LETTER: Are concealed weapons allowed in the House?

Monday, April 27, 2009 | 11:38 a.m. CDT; updated 1:59 p.m. CDT, Monday, April 27, 2009

Karl Miller’s last column ended with the statement: “a gentle reminder: 64,999,987 American gun owners killed no one yesterday, nor today, nor will they do so tomorrow.” Unfortunately, we must have 65,000,080 gun owners because 95 of them did kill someone on each of those days (assuming those days are average). At approximately 34,500 gun deaths per year, according to, we average 95 per day. That is 285 for the 3-day stretch mentioned in Mr. Miller’s column. About one-third are murders.

Mr. Miller’s stats indirectly reveal that there are 235,000,000 Americans who do not own a gun. His “gentle reminder” would have been more revealing had he said: 235,000,000 American non-gun-owners killed no one yesterday, or today, nor will they do so tomorrow.

Perhaps my opinion is selfishly influenced by my inability to conceal my own Browning 16 gauge shotgun in my pants. But for the record, I am opposed to concealed weapons in Missouri because Missouri voters voted against them and I do not like the notion of our state legislators overturning the outcome of that referendum.

In closing, I have a couple of questions: Are concealed weapons allowed in the house chamber of the state capital building? If not, why not?

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Mark Parkinson April 29, 2009 | 12:50 a.m.

Mr. Cunningham,

Yes, concealed firearms are allowed in the house chamber of the state capitol building. Any State Representative or State Senator can carry a concealed firearm anywhere in the Capitol he or she wishes, and many do.

Mark A. Parkinson
Missouri State Representative
District 16

(Report Comment)
Lane Ryan May 1, 2009 | 9:25 p.m.

Bob, see you can find even one instance of a registered CCW permit holder using their firearm in the commission of a crime. I doubt you can.

(Report Comment)
Bob Cunningham May 6, 2009 | 6:22 p.m.

Thank you for responding, Representative Parkinson. I believe any response to my letter should begin with, "The people of Missouri voted against allowing concealed weapons, but their wishes are not important because . . . . ."

When I asked if concealed weapons are allowed in the house chamber, I was actually referring to people in the visitor gallery. So I contacted the Capital Library and learned that concealed weapons are NOT allowed in the house chamber of the state capital. Nor are they allowed anywhere else in the capital building. Nor are they allowed in the building in which your office in located. In fact, they are not allowed in any state office building.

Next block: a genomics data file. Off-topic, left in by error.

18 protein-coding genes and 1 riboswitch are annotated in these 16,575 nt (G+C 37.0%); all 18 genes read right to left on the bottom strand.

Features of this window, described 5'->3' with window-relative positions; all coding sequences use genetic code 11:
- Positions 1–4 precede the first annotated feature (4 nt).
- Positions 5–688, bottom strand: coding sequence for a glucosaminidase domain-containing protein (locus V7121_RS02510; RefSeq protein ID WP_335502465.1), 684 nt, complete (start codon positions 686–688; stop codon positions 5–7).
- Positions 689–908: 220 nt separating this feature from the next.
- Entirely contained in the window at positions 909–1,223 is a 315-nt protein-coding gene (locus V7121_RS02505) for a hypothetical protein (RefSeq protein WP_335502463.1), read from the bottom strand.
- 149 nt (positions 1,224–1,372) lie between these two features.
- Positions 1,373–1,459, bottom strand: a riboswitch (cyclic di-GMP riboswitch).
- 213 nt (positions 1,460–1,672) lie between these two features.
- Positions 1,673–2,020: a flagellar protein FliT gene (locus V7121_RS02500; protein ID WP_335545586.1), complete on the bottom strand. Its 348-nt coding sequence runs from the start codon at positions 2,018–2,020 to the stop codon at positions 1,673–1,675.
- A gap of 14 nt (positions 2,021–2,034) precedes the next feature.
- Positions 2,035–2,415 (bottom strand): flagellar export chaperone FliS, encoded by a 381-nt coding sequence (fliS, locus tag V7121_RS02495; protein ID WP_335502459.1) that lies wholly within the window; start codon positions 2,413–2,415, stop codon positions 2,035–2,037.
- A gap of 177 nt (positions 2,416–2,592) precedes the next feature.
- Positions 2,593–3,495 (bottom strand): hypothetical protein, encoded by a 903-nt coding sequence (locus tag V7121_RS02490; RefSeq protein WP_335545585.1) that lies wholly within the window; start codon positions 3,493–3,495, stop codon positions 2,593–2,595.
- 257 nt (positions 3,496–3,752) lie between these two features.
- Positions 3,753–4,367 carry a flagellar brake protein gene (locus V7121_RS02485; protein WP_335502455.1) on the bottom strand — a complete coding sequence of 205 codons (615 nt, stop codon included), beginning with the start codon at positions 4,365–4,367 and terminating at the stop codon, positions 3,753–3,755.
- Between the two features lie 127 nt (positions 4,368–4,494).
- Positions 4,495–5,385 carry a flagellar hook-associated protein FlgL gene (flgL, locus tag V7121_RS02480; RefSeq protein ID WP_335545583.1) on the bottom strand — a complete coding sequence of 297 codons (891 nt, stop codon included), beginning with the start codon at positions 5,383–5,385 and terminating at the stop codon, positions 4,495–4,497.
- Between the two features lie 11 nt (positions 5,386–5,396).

Please consider introduction of legislation that would allow concealed weapons in the house chamber. Doing so would remove the extrodinary hypocracy related to the current law, which (always remember) overturned the will of Missouri voters.

The results of the referendum were split; rural vs. urban areas. Why not have different laws in those different environments and make everyone happy?

(Report Comment)
Bob Cunningham May 6, 2009 | 6:56 p.m.

Hi Mr. Ryan:
Thanks for your comment. I believe that any response to my letter should begin with, "The people of Missouri voted against allowing concealed weapons, but their wishes are not important because. . . . ."

I do not have access to information about crimes committed by permit holders. But it is hard to imagine 8 hours of training and a background check that would offer assurance that an applicant would not commit a crime (with a gun or otherwise). Every criminal commits a "1st crime." Perhaps some of them will have the foresight to get a permit beforehand, which would provide immunity from police intervention until the crime is in progress.

To judge whether guns make society safer or more dangerous, the logical comparison would be the USA vs. other industrialized nations, all of which have stricter laws than ours. When you do that, you see that gun deaths in the USA are expotentially higher.

Which of the following people do you think would have been denied a concealed weapon permit:

Timothy McVeigh
Steven Rios
James Keown

What would you think if the concealed weapon referendum had been successful, and our state legislators arbitrarily overturned the results? Regardless of your position on concealed weapons, you should join me in condeming them.

(Report Comment)

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